Japanese Beetles: Exotic Pests and Domestic Defenses

Japanese Beetles:  Exotic Pests and Domestic Defenses
By Guy K. Ames, NCAT Horticulture Specialist

Ever since Columbus sailed the ocean blue, travel and trade between the eastern and western hemispheres have been responsible for releasing stowaway pests and diseases into ecosystems unprepared for their devastations. Some of these are quite famous, like Dutch elm disease and chestnut blight, both brought from the “Old World” to the “New World.”

Lest you think it has been a one-way street, it has not! Accidental introductions of western hemisphere pests and diseases have seriously threatened the French wine grape industry and European apples and pears. Two relatively simple mechanisms explain why this occurs:  1) the hosts/victims had not been forced to evolve defenses since they had not before been exposed to these pests or diseases, and 2) the natural controls (usually other insects) that would otherwise limit the population growth of a pest were not introduced with the pest. Any number of pests would overrun us if this natural cat-eat-mouse dynamic was not normally in play.

Thus the success of the Japanese beetle in North America! It was apparently accidentally introduced to America in a cargo of iris bulbs from Japan in 1916. In Japan, a parasitoid fly and parasitoid wasp (and probably other organisms) keep the beetle in check, but those “beneficial insects” missed the boat when it left Japan. Released into our country without its natural enemies, the beetle has run rampant over various plants and landscapes, and we’ve struggled to keep up ever since. The USDA has released several of the beetles’ natural enemies into the United States over the years, but it will take some time before these natural enemies are able to exert a modifying influence on beetle populations.

Japanese Beetles Stage a Grape Invasion

Thankfully, the Japanese beetle does not find every plant equally attractive or nutritious. So, mostly by chance, the Japanese beetles will devastate roses and not touch nearby irises. And sometimes, even within species, the beetle will show preferences. Witness the photos below. The first shows our pest chewing on an American bunch grape, ‘Cynthiana’. The second shows the kind of damage it can inflict, but the third is of an immediately adjacent bunch grape ‘Champanel’, which has a thick, leathery leaf that the beetle apparently does not find appetizing.

It is hard to know under natural conditions if the beetle would eventually get around to eating the ‘Champanel’ foliage if no other grape foliage was present. A lab test where the beetle had nothing else to eat could answer the question, but I run a farm, not a laboratory. And because I love ‘Cynthiana’ grapes and the exceptional wine they can make, I’m not going to yank all my ‘Cynthiana’ vines and plant only ‘Champanel’!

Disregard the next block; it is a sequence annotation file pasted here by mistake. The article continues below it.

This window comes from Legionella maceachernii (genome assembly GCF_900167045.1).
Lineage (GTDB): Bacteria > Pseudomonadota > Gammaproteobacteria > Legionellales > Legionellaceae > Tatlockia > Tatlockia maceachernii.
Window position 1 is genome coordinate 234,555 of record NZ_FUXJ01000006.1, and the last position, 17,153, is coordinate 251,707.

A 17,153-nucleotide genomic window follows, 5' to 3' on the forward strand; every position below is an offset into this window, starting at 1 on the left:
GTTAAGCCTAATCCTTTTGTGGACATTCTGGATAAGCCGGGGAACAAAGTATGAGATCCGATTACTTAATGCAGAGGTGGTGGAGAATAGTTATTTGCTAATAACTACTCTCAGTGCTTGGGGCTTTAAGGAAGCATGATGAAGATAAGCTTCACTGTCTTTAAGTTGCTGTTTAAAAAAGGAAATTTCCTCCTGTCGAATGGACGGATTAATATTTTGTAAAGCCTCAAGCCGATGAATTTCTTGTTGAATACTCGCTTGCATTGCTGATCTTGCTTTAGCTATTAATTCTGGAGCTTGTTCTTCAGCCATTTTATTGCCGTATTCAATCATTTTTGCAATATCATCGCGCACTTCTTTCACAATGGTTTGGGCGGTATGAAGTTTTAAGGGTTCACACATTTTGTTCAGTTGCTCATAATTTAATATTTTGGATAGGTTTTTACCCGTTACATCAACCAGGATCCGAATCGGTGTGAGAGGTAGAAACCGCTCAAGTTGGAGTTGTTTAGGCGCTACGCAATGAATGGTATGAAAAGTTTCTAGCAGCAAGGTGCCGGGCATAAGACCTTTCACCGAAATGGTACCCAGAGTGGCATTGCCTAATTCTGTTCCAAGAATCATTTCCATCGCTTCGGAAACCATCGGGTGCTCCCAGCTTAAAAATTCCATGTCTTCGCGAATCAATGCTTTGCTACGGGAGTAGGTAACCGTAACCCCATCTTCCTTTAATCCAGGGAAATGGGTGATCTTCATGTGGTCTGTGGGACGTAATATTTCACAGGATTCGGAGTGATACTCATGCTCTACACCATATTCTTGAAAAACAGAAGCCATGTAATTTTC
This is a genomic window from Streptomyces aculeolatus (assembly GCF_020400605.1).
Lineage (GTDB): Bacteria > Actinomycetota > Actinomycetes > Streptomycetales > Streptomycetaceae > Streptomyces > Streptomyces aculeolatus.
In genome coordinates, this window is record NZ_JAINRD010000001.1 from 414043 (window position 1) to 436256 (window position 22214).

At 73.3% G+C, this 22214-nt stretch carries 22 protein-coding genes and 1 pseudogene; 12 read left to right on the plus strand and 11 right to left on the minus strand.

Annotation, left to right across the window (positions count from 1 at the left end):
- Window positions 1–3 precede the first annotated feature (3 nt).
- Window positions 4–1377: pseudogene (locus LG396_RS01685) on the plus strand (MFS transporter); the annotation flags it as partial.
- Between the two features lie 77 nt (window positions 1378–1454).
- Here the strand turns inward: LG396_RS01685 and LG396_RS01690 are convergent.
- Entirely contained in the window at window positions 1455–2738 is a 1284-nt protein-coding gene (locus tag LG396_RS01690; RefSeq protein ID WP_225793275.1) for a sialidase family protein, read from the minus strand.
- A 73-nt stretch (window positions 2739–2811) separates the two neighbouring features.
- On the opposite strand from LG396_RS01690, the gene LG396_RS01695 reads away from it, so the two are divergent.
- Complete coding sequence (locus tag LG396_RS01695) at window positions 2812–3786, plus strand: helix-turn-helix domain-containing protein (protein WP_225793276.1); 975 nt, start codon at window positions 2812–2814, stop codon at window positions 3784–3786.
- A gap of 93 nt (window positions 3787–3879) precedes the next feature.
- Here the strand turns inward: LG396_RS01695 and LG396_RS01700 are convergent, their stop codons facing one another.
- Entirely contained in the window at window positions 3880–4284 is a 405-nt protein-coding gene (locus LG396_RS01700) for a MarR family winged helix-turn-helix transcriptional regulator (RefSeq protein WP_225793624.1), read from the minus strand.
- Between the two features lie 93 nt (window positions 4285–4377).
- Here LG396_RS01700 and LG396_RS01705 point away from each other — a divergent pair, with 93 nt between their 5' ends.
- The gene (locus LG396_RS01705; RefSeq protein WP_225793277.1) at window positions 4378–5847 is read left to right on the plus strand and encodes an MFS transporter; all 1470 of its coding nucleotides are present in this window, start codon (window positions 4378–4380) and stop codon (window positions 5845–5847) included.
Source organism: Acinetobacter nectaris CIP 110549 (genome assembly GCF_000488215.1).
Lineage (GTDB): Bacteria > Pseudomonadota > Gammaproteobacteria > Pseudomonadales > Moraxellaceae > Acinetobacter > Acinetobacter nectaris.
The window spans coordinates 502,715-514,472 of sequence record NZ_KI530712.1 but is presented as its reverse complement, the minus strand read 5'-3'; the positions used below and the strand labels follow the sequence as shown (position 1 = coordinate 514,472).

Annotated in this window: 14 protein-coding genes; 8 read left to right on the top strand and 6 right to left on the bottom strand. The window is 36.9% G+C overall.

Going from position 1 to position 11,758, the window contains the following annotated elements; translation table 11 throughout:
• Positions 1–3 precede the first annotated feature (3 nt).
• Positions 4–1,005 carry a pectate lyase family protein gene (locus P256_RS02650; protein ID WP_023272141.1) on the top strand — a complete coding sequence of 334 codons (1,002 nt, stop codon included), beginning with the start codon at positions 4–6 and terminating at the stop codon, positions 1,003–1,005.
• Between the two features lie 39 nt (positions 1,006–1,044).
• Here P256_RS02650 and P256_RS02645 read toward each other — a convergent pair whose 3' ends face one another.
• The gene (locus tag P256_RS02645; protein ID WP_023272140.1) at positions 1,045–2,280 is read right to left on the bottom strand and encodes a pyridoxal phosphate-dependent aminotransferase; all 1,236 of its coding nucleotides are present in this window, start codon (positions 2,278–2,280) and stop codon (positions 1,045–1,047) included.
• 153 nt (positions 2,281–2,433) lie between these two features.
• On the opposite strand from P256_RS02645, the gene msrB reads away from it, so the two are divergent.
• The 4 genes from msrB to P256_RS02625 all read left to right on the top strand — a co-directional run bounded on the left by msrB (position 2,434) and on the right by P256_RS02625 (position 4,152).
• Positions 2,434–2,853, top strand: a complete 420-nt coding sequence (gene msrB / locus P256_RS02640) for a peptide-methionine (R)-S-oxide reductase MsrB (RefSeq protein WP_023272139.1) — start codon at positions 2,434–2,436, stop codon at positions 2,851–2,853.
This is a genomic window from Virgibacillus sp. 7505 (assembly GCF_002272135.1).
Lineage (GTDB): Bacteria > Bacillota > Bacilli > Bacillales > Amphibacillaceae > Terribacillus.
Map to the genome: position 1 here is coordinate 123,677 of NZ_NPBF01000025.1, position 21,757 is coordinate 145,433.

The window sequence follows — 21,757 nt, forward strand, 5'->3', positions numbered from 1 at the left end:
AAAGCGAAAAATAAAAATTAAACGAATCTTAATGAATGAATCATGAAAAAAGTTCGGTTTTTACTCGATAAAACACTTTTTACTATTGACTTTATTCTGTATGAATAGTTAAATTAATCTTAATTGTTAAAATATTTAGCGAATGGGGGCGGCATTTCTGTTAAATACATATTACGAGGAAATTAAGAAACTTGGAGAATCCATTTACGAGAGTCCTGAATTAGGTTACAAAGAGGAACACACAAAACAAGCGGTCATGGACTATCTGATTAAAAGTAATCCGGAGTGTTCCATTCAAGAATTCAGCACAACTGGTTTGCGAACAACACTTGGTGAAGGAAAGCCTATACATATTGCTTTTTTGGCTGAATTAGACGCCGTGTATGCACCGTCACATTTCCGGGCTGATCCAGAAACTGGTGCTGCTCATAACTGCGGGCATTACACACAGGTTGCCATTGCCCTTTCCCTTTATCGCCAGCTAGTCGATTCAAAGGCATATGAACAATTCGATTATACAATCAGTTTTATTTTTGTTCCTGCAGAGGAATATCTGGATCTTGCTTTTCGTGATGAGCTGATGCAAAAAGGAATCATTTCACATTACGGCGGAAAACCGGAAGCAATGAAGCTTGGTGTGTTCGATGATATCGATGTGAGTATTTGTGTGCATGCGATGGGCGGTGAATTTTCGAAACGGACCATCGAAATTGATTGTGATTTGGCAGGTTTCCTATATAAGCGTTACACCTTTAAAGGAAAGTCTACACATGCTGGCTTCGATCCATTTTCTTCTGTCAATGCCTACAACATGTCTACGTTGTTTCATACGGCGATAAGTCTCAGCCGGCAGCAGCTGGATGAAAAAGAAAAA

With many so-called “secondary pests” of fruit (“primary pests” feed directly on the fruit; secondary pests feed on other parts of the plant), I often advise growers to be patient. I know that beneficial insects will almost always show up and take care of the pests. A common example is aphids on apples.  Rarely will the aphids become so numerous that they significantly compromise the health or performance of the apple tree. Lady beetles, green lacewings, and parasitoid wasps eventually exert control over the aphid population. Not so with the Japanese beetles, however, at least on most of my bunch grapes! I had to do something.

Beetle Battle Plan

I’m a Certified Natural Grower—essentially the same rules as Certified Organic when it comes to pest, disease, and weed control—so my options are somewhat limited. Beneficial nematodes and milky spore disease can be effective, but they are aimed at the subterranean larval stage of the pest. I have adult beetles chewing on my grapes now! And traps that attract the beetles using sex pheromones can be effective but also have the potential to bring in more beetles to your area without trapping the necessary number.

I settled on a spray mix of Pyganic™ and Venerate™. Pyganic™ is relatively expensive, and it has virtually no residual effect. That is, it will kill the pests it hits, but any residue on leaves is ineffective at controlling the target pest. But from past experience I know I can rely on Pyganic™ for a quick knock-down of the Japanese beetles. Venerate™ is a new, OMRI-approved, microbial insecticide with knock-down and residual properties, and it was registered for “beetle control.” This was my first year to have Venerate™ in my last-resort arsenal. Two days after spraying, we are seeing very few beetles. Those we do see are torpid and slow, presumably because they have been feeding on the leaves sprayed with Venerate™.

This exotic pest has virtually no natural enemies in North America. So Japanese beetles can be a serious problem to farmers, gardeners, and landscapers, especially if they’re organic. Some species and varieties have a serendipitous resistance to beetle feeding. But in my case, there’s not enough resistance throughout my grape vineyard for me to rely on. It’s one of those pest management situations where I had to call out the big guns—pesticides (albeit organic ones)—to get the job done.

More Information

See ATTRA Sustainable Agriculture‘s Biorationals: Ecological Pest Management Database for more products available to help control Japanese beetle larvae and Japanese beetles.

ATTRA’s agriculture specialists are here to help with all your pest management questions, and much more. Give us a call at 1-800-346-9140 or email askanag@ncat.org.

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